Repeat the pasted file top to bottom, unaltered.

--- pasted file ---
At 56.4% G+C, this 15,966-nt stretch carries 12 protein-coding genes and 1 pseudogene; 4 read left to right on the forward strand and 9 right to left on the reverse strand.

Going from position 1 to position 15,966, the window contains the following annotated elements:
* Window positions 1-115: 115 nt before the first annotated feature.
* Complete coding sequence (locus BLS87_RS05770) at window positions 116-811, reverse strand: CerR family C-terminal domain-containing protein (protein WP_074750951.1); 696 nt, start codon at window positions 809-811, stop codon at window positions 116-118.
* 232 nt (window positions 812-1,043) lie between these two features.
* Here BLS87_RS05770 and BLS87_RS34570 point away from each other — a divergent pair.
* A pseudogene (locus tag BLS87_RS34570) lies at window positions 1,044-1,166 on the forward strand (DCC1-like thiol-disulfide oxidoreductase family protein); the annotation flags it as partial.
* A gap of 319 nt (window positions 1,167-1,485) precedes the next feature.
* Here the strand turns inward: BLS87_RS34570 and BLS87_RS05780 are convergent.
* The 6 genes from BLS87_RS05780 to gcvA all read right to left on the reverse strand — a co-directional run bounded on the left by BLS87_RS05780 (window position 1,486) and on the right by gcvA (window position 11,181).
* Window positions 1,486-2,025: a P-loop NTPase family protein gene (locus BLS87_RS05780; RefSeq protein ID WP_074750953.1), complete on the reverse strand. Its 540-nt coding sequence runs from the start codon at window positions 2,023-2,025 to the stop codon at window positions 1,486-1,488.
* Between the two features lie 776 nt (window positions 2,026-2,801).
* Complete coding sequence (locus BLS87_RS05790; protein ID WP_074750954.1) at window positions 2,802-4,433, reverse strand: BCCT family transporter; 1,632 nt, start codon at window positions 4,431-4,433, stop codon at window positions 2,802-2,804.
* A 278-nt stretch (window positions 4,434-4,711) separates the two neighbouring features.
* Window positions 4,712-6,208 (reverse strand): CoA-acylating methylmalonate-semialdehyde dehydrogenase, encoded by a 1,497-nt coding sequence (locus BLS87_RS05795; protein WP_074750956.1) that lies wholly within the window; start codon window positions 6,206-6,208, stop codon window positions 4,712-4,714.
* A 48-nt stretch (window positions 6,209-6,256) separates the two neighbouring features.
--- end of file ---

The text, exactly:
At 56.4% G+C, this 15,966-nt stretch carries 12 protein-coding genes and 1 pseudogene; 4 read left to right on the forward strand and 9 right to left on the reverse strand.

Going from position 1 to position 15,966, the window contains the following annotated elements:
* Window positions 1-115: 115 nt before the first annotated feature.
* Complete coding sequence (locus BLS87_RS05770) at window positions 116-811, reverse strand: CerR family C-terminal domain-containing protein (protein WP_074750951.1); 696 nt, start codon at window positions 809-811, stop codon at window positions 116-118.
* 232 nt (window positions 812-1,043) lie between these two features.
* Here BLS87_RS05770 and BLS87_RS34570 point away from each other — a divergent pair.
* A pseudogene (locus tag BLS87_RS34570) lies at window positions 1,044-1,166 on the forward strand (DCC1-like thiol-disulfide oxidoreductase family protein); the annotation flags it as partial.
* A gap of 319 nt (window positions 1,167-1,485) precedes the next feature.
* Here the strand turns inward: BLS87_RS34570 and BLS87_RS05780 are convergent.
* The 6 genes from BLS87_RS05780 to gcvA all read right to left on the reverse strand — a co-directional run bounded on the left by BLS87_RS05780 (window position 1,486) and on the right by gcvA (window position 11,181).
* Window positions 1,486-2,025: a P-loop NTPase family protein gene (locus BLS87_RS05780; RefSeq protein ID WP_074750953.1), complete on the reverse strand. Its 540-nt coding sequence runs from the start codon at window positions 2,023-2,025 to the stop codon at window positions 1,486-1,488.
* Between the two features lie 776 nt (window positions 2,026-2,801).
* Complete coding sequence (locus BLS87_RS05790; protein ID WP_074750954.1) at window positions 2,802-4,433, reverse strand: BCCT family transporter; 1,632 nt, start codon at window positions 4,431-4,433, stop codon at window positions 2,802-2,804.
* A 278-nt stretch (window positions 4,434-4,711) separates the two neighbouring features.
* Window positions 4,712-6,208 (reverse strand): CoA-acylating methylmalonate-semialdehyde dehydrogenase, encoded by a 1,497-nt coding sequence (locus BLS87_RS05795; protein WP_074750956.1) that lies wholly within the window; start codon window positions 6,206-6,208, stop codon window positions 4,712-4,714.
* A 48-nt stretch (window positions 6,209-6,256) separates the two neighbouring features.